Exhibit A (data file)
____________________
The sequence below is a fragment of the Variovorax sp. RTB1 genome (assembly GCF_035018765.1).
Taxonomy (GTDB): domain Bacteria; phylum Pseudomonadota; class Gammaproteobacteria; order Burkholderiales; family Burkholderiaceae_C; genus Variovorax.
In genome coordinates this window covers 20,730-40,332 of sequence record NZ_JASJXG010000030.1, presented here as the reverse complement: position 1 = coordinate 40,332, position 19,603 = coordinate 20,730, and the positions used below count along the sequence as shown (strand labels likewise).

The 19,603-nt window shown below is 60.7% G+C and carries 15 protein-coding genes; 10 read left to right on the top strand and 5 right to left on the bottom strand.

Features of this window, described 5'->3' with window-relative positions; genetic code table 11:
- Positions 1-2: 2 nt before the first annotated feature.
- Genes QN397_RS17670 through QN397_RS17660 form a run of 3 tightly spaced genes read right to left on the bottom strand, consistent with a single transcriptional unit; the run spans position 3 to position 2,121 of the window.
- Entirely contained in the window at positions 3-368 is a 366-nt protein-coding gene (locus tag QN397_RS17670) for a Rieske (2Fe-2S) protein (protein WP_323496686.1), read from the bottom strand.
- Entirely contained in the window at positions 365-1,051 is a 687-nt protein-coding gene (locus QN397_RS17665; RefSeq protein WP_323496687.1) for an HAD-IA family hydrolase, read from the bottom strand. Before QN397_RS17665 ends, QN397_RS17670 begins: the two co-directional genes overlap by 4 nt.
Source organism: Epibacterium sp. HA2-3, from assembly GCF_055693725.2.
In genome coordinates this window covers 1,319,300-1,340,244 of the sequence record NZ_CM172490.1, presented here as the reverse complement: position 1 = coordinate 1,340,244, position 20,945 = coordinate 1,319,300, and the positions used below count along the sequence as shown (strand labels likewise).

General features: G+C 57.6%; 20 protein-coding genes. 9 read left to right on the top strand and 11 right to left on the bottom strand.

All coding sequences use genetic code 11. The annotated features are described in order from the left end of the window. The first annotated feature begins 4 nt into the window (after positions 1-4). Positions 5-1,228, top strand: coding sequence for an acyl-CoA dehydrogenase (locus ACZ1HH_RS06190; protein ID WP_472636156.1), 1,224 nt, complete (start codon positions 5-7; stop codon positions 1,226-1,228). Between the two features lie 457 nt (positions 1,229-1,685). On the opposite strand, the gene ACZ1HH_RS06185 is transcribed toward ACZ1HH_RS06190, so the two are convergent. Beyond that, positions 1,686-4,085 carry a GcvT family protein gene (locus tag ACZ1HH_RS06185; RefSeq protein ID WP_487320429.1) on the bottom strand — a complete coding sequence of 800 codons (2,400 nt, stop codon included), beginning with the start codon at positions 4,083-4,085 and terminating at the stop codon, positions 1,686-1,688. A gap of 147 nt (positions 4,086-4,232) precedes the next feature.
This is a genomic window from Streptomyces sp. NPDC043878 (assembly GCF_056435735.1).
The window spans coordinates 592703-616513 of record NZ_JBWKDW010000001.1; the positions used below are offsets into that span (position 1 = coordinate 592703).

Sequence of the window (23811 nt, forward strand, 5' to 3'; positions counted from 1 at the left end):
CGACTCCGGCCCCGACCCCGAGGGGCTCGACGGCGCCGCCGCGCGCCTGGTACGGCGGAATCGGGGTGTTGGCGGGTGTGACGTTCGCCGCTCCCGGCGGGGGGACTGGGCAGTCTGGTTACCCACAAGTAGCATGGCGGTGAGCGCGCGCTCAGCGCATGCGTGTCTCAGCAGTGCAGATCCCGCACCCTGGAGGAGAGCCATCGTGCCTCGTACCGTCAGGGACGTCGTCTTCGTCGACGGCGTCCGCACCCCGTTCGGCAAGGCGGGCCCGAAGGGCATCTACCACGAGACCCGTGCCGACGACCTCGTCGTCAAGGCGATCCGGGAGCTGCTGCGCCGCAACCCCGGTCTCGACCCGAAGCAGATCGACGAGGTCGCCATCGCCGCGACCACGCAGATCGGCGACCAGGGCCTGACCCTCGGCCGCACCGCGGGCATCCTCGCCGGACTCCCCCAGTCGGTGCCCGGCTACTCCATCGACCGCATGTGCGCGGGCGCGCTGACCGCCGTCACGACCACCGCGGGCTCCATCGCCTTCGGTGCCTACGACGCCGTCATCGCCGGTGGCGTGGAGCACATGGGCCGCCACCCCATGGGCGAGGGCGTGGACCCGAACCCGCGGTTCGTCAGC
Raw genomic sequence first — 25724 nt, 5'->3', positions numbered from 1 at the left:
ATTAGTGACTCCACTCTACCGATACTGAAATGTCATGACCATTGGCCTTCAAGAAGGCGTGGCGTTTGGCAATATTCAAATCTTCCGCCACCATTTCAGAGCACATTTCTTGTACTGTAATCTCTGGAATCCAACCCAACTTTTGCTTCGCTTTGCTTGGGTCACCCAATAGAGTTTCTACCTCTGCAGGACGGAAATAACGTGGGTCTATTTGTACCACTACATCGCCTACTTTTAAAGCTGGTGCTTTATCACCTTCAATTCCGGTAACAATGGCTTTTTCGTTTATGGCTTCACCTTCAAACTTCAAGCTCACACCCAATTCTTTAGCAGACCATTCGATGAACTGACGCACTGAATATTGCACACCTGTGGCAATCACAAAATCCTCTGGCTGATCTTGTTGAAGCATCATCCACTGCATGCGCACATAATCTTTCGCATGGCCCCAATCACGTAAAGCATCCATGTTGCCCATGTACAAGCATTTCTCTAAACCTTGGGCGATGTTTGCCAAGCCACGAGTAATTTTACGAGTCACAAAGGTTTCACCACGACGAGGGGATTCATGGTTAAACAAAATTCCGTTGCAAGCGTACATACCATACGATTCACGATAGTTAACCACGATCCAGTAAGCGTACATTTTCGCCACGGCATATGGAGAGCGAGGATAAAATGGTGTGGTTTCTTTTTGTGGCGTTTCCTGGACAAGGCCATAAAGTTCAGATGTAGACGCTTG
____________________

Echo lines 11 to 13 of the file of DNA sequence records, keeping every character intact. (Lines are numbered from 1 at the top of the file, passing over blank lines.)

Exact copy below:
In genome coordinates this window covers 1,319,300-1,340,244 of the sequence record NZ_CM172490.1, presented here as the reverse complement: position 1 = coordinate 1,340,244, position 20,945 = coordinate 1,319,300, and the positions used below count along the sequence as shown (strand labels likewise).

General features: G+C 57.6%; 20 protein-coding genes. 9 read left to right on the top strand and 11 right to left on the bottom strand.

All coding sequences use genetic code 11. The annotated features are described in order from the left end of the window. The first annotated feature begins 4 nt into the window (after positions 1-4). Positions 5-1,228, top strand: coding sequence for an acyl-CoA dehydrogenase (locus ACZ1HH_RS06190; protein ID WP_472636156.1), 1,224 nt, complete (start codon positions 5-7; stop codon positions 1,226-1,228). Between the two features lie 457 nt (positions 1,229-1,685). On the opposite strand, the gene ACZ1HH_RS06185 is transcribed toward ACZ1HH_RS06190, so the two are convergent. Beyond that, positions 1,686-4,085 carry a GcvT family protein gene (locus tag ACZ1HH_RS06185; RefSeq protein ID WP_487320429.1) on the bottom strand — a complete coding sequence of 800 codons (2,400 nt, stop codon included), beginning with the start codon at positions 4,083-4,085 and terminating at the stop codon, positions 1,686-1,688. A gap of 147 nt (positions 4,086-4,232) precedes the next feature.